Background: Pancytopenia and bone marrow aplasia/hypoplasia are caused by a heterogeneous group of disorders, most commonly aplastic anemia (AA), hypoplastic myelodysplastic syndrome (MDS), paroxysmal nocturnal hemoglobinuria (PNH), and T-cell large granular lymphocytosis (T-LGL). Clinical and morphological distinction among these entities is often challenging, particularly between AA and hypoplastic MDS. This study is to examine the clinicopathological and genetic features of a group of AA and hypoplastic MDS patients, with or without concurrent T-LGL and/or PNH, in order to better understand and differentiate the two entities.

Methods and Materials: We retrieved 45 cases with cytopenias and hypoplastic bone marrow at Moffitt Cancer Center. Peripheral blood complete blood counts, bone marrow morphological findings, flow cytometric analyses for LGL and PNH, and cytogenetics data were extracted from electronic medical records. Targeted next-generation sequencing (54 myeloid neoplasm related genes) was performed on the bone marrow.

Results: The 45 patients showed peripheral blood cytopenias and bone marrow aplasia or marked hypocellularity. There were 26 cases diagnosed with AA with no morphologic evidence of dysplasia or increased blasts in the bone marrow, and 19 cases diagnosed with hypoplastic MDS based on morphological and cytogenetic criteria. In the meantime, distinct T-LGL population was identified in 2 of 11 cases with AA (18.2%) and 3 of 11 cases with hypoplastic MDS (27.3%); PNH clones were identified in 8 of 17 cases with AA (47%) and 3 of 11 cases with hypoplastic MDS (27.3%). Clonal cytogenetic abnormalities were found in 2 of 25 cases with AA (8%) and 11 of 18 cases with hypoplastic MDS (61.1%). Twelve of 26 cases of AA (46%) showed one or more gene mutations with allele burden ranging from 7% to 52%, and most of these cases (9 of 12; 75%) involved only one gene. In contrast, 15 of 19 cases of hypoplastic MDS (78.9%) had one or more gene mutations with allele burden ranging from 19% to 53%. Seven of the 15 cases (46.7%) had two or more gene mutations. The most common mutated genes in the two groups in this study were ASXL1 and TET2.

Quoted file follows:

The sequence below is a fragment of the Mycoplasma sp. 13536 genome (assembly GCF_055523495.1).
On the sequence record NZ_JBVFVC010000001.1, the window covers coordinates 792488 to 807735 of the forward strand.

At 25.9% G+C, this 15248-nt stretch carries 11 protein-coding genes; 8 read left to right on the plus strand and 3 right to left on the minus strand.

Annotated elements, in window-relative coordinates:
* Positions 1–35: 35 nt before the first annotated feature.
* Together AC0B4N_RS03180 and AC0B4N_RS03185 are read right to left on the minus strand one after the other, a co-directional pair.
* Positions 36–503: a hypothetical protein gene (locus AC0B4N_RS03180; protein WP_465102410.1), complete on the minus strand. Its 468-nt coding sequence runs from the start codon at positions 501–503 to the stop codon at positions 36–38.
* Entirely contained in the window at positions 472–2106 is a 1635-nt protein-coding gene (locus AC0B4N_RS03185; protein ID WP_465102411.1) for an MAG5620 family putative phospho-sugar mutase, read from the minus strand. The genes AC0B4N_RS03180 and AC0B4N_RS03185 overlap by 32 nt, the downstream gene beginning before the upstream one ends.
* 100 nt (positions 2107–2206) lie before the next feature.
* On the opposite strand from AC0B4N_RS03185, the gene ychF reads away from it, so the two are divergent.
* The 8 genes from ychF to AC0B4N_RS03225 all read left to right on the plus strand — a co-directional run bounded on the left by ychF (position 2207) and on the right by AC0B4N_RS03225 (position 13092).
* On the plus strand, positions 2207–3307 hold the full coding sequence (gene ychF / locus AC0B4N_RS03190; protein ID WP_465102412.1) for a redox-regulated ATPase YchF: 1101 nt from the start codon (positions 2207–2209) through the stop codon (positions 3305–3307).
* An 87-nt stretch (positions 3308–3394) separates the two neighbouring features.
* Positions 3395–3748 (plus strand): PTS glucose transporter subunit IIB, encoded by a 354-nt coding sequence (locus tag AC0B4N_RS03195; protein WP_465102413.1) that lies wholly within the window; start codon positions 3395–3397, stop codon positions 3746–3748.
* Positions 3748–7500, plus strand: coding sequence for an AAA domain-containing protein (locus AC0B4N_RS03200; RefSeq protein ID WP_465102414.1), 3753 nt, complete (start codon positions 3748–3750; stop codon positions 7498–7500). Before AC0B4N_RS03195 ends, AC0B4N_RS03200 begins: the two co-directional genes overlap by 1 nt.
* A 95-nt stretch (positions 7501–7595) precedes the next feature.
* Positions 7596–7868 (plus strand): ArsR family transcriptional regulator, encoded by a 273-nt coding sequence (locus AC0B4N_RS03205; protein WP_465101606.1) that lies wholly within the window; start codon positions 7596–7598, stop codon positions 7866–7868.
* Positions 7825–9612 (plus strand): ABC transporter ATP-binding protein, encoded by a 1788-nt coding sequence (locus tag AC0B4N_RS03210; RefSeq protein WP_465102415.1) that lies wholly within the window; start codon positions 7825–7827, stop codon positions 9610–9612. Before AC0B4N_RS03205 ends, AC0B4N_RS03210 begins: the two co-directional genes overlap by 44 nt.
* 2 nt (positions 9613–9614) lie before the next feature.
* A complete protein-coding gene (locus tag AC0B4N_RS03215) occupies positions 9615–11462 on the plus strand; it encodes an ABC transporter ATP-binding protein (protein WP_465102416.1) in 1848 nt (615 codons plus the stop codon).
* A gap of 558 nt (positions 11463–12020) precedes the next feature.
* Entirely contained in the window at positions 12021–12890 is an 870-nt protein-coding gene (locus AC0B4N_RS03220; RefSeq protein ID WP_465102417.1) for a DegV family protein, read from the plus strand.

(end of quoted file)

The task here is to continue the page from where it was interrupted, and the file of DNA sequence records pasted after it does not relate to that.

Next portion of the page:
Conclusion: Although there are overlapping clinical and morphological features between AA and hypoplastic MDS, differences are present between the two entities including presence of PNH clones, cytogenetic changes, and gene mutation frequencies. These features may help to make differential diagnosis and identify the cases with more progression potential. Clinical outcomes with different treatment and larger scale studies are needed to better characterize and define the two different entities.


No relevant conflicts of interest to declare.

Author notes


Asterisk with author names denotes non-ASH members.

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